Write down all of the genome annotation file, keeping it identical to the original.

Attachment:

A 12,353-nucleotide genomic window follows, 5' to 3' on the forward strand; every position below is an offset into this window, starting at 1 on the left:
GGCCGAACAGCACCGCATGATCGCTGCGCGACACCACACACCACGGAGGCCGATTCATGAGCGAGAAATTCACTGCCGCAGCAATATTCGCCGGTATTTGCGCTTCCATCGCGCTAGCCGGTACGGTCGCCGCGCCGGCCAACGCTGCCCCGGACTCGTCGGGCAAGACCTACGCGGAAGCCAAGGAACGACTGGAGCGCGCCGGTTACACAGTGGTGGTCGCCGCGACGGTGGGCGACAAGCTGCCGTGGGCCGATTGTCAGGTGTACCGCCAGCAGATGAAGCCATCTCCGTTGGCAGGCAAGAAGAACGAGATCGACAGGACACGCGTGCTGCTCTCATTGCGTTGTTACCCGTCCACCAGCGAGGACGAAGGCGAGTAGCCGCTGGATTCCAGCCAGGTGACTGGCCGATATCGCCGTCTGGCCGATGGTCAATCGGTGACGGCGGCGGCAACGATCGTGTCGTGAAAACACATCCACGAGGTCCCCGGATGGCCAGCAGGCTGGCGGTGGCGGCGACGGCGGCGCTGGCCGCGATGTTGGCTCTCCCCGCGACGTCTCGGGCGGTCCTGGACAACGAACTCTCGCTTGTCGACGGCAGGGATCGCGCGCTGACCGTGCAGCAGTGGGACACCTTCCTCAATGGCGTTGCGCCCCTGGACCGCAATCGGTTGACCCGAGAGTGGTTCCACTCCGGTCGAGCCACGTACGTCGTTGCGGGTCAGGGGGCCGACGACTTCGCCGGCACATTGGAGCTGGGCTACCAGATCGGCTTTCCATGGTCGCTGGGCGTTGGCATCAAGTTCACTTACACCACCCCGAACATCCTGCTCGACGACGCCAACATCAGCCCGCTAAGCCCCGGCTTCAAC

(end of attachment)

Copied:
A 12,353-nucleotide genomic window follows, 5' to 3' on the forward strand; every position below is an offset into this window, starting at 1 on the left:
GGCCGAACAGCACCGCATGATCGCTGCGCGACACCACACACCACGGAGGCCGATTCATGAGCGAGAAATTCACTGCCGCAGCAATATTCGCCGGTATTTGCGCTTCCATCGCGCTAGCCGGTACGGTCGCCGCGCCGGCCAACGCTGCCCCGGACTCGTCGGGCAAGACCTACGCGGAAGCCAAGGAACGACTGGAGCGCGCCGGTTACACAGTGGTGGTCGCCGCGACGGTGGGCGACAAGCTGCCGTGGGCCGATTGTCAGGTGTACCGCCAGCAGATGAAGCCATCTCCGTTGGCAGGCAAGAAGAACGAGATCGACAGGACACGCGTGCTGCTCTCATTGCGTTGTTACCCGTCCACCAGCGAGGACGAAGGCGAGTAGCCGCTGGATTCCAGCCAGGTGACTGGCCGATATCGCCGTCTGGCCGATGGTCAATCGGTGACGGCGGCGGCAACGATCGTGTCGTGAAAACACATCCACGAGGTCCCCGGATGGCCAGCAGGCTGGCGGTGGCGGCGACGGCGGCGCTGGCCGCGATGTTGGCTCTCCCCGCGACGTCTCGGGCGGTCCTGGACAACGAACTCTCGCTTGTCGACGGCAGGGATCGCGCGCTGACCGTGCAGCAGTGGGACACCTTCCTCAATGGCGTTGCGCCCCTGGACCGCAATCGGTTGACCCGAGAGTGGTTCCACTCCGGTCGAGCCACGTACGTCGTTGCGGGTCAGGGGGCCGACGACTTCGCCGGCACATTGGAGCTGGGCTACCAGATCGGCTTTCCATGGTCGCTGGGCGTTGGCATCAAGTTCACTTACACCACCCCGAACATCCTGCTCGACGACGCCAACATCAGCCCGCTAAGCCCCGGCTTCAAC